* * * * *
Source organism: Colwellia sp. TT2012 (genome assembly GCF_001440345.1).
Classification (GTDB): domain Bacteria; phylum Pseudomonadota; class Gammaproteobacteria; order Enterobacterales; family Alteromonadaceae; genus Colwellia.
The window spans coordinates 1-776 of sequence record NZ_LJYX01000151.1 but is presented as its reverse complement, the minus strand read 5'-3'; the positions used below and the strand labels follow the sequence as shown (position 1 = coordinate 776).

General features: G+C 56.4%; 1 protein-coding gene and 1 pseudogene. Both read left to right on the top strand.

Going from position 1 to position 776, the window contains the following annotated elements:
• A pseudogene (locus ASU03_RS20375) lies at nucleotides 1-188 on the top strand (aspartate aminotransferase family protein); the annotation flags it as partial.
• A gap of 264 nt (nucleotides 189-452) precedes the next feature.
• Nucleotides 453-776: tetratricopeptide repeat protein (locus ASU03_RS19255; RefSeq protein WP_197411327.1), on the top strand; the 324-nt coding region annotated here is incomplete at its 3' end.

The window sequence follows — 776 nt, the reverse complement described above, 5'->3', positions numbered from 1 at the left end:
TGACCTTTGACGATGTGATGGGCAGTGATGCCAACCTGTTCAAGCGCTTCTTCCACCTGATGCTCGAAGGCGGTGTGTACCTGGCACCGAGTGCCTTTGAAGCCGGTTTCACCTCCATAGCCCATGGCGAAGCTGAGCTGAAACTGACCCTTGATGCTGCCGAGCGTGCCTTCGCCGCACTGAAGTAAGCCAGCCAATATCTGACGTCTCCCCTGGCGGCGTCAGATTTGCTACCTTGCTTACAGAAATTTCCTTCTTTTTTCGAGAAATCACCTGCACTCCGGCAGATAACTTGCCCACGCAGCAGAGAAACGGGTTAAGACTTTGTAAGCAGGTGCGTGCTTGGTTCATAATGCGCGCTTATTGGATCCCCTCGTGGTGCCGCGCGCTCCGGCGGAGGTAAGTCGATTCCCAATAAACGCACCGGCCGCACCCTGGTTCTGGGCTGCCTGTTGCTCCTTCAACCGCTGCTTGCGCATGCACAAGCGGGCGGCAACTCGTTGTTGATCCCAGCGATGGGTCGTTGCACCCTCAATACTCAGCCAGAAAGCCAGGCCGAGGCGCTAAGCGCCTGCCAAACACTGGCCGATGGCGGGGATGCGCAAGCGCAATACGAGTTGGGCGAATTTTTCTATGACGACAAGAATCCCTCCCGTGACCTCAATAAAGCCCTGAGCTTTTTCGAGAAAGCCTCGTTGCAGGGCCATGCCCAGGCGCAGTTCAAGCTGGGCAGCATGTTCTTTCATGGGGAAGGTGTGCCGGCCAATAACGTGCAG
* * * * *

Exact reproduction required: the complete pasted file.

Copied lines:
Source organism: Colwellia sp. TT2012 (genome assembly GCF_001440345.1).
Classification (GTDB): domain Bacteria; phylum Pseudomonadota; class Gammaproteobacteria; order Enterobacterales; family Alteromonadaceae; genus Colwellia.
The window spans coordinates 1-776 of sequence record NZ_LJYX01000151.1 but is presented as its reverse complement, the minus strand read 5'-3'; the positions used below and the strand labels follow the sequence as shown (position 1 = coordinate 776).

General features: G+C 56.4%; 1 protein-coding gene and 1 pseudogene. Both read left to right on the top strand.

Going from position 1 to position 776, the window contains the following annotated elements:
• A pseudogene (locus ASU03_RS20375) lies at nucleotides 1-188 on the top strand (aspartate aminotransferase family protein); the annotation flags it as partial.
• A gap of 264 nt (nucleotides 189-452) precedes the next feature.
• Nucleotides 453-776: tetratricopeptide repeat protein (locus ASU03_RS19255; RefSeq protein WP_197411327.1), on the top strand; the 324-nt coding region annotated here is incomplete at its 3' end.

The window sequence follows — 776 nt, the reverse complement described above, 5'->3', positions numbered from 1 at the left end:
TGACCTTTGACGATGTGATGGGCAGTGATGCCAACCTGTTCAAGCGCTTCTTCCACCTGATGCTCGAAGGCGGTGTGTACCTGGCACCGAGTGCCTTTGAAGCCGGTTTCACCTCCATAGCCCATGGCGAAGCTGAGCTGAAACTGACCCTTGATGCTGCCGAGCGTGCCTTCGCCGCACTGAAGTAAGCCAGCCAATATCTGACGTCTCCCCTGGCGGCGTCAGATTTGCTACCTTGCTTACAGAAATTTCCTTCTTTTTTCGAGAAATCACCTGCACTCCGGCAGATAACTTGCCCACGCAGCAGAGAAACGGGTTAAGACTTTGTAAGCAGGTGCGTGCTTGGTTCATAATGCGCGCTTATTGGATCCCCTCGTGGTGCCGCGCGCTCCGGCGGAGGTAAGTCGATTCCCAATAAACGCACCGGCCGCACCCTGGTTCTGGGCTGCCTGTTGCTCCTTCAACCGCTGCTTGCGCATGCACAAGCGGGCGGCAACTCGTTGTTGATCCCAGCGATGGGTCGTTGCACCCTCAATACTCAGCCAGAAAGCCAGGCCGAGGCGCTAAGCGCCTGCCAAACACTGGCCGATGGCGGGGATGCGCAAGCGCAATACGAGTTGGGCGAATTTTTCTATGACGACAAGAATCCCTCCCGTGACCTCAATAAAGCCCTGAGCTTTTTCGAGAAAGCCTCGTTGCAGGGCCATGCCCAGGCGCAGTTCAAGCTGGGCAGCATGTTCTTTCATGGGGAAGGTGTGCCGGCCAATAACGTGCAG